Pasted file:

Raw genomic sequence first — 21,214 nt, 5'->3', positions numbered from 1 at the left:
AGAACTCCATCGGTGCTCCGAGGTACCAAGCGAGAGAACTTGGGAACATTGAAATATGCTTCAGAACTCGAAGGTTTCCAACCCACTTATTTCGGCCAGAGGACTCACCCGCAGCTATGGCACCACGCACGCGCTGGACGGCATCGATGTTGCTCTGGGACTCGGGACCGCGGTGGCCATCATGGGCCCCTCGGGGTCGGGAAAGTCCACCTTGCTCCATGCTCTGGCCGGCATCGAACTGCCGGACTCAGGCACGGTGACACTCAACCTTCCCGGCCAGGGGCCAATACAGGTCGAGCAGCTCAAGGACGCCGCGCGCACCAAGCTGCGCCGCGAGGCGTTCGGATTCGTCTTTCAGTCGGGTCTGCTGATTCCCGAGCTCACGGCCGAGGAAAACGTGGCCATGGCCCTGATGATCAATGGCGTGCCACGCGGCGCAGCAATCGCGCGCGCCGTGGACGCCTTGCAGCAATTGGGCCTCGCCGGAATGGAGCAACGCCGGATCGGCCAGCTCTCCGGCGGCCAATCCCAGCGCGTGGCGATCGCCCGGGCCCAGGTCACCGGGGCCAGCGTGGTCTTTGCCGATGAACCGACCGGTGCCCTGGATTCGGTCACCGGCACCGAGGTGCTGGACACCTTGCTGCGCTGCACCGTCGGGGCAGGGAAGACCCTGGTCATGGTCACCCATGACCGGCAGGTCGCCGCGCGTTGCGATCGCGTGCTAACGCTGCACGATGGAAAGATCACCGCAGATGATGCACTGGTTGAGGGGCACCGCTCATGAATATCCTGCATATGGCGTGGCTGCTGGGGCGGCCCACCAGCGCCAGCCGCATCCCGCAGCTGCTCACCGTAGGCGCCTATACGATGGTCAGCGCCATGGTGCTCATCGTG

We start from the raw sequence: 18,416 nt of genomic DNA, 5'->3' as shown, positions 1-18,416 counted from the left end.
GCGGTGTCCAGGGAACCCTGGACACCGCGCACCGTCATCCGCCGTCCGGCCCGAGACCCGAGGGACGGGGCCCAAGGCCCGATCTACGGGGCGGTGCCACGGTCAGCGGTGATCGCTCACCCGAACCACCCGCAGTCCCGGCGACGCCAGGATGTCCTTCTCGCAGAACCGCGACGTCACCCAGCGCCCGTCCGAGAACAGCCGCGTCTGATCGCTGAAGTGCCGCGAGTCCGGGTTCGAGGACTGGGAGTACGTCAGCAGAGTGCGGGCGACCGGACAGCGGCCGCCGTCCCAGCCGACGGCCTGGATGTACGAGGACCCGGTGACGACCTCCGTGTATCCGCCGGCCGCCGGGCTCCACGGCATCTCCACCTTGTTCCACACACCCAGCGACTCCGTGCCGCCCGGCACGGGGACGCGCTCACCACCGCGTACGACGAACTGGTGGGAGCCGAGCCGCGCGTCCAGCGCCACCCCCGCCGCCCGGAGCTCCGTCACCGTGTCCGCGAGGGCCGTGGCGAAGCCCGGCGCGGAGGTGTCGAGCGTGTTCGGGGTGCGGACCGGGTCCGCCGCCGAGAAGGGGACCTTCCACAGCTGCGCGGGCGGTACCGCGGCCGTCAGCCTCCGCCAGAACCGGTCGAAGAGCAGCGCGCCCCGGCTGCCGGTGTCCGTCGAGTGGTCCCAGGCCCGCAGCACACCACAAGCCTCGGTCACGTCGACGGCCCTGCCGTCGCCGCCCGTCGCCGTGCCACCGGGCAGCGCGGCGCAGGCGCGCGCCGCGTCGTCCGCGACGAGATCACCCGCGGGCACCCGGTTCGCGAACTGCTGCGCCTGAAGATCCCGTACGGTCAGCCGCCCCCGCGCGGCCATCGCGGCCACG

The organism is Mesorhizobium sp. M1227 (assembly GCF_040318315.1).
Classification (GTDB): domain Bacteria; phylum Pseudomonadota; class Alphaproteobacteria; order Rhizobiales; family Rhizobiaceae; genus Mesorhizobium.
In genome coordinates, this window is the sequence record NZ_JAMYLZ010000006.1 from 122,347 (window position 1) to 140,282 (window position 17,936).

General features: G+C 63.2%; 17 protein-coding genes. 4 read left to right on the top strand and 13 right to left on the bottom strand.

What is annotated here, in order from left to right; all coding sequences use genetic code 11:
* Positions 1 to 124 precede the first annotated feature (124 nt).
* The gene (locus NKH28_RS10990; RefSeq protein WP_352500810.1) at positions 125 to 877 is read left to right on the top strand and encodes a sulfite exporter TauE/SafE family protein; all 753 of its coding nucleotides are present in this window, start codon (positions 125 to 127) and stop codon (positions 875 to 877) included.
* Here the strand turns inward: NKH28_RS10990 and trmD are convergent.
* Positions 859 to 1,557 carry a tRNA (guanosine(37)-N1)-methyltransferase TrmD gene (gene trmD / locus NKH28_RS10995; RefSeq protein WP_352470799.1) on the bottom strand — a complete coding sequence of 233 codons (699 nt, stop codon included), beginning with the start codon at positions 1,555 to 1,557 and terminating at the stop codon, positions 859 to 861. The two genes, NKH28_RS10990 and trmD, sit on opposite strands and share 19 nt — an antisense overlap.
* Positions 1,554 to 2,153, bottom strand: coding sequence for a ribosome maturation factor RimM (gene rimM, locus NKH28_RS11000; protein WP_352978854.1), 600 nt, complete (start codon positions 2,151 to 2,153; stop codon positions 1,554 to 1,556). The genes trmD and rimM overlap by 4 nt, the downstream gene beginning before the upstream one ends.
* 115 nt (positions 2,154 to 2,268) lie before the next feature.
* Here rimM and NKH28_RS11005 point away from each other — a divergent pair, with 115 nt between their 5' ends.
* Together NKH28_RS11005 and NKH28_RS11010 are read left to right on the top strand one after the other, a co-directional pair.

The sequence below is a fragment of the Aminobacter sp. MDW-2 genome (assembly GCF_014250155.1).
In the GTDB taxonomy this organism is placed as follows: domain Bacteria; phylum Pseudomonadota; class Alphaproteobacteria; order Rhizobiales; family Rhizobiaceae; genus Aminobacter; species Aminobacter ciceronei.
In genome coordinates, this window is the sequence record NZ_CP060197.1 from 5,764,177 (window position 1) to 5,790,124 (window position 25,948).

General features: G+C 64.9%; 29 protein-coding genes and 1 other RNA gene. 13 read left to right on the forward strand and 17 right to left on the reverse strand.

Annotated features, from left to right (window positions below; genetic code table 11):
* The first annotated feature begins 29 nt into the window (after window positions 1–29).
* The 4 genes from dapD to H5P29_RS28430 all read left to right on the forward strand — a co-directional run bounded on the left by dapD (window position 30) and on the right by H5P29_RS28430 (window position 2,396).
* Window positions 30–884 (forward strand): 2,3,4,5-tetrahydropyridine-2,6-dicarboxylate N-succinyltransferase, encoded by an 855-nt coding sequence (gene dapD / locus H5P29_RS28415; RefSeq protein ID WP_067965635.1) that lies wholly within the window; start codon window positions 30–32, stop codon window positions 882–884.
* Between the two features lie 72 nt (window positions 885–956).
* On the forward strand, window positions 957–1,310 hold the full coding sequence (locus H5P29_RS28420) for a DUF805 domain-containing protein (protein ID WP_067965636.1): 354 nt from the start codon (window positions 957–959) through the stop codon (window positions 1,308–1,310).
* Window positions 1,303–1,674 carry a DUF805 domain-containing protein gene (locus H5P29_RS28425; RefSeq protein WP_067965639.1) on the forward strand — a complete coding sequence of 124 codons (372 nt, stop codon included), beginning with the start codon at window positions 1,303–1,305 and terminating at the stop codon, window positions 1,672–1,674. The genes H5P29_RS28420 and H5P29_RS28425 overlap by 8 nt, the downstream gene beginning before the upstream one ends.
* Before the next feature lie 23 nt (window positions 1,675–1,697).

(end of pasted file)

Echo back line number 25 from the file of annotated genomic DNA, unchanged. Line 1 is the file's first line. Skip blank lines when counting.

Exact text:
* Window positions 30–884 (forward strand): 2,3,4,5-tetrahydropyridine-2,6-dicarboxylate N-succinyltransferase, encoded by an 855-nt coding sequence (gene dapD / locus H5P29_RS28415; RefSeq protein ID WP_067965635.1) that lies wholly within the window; start codon window positions 30–32, stop codon window positions 882–884.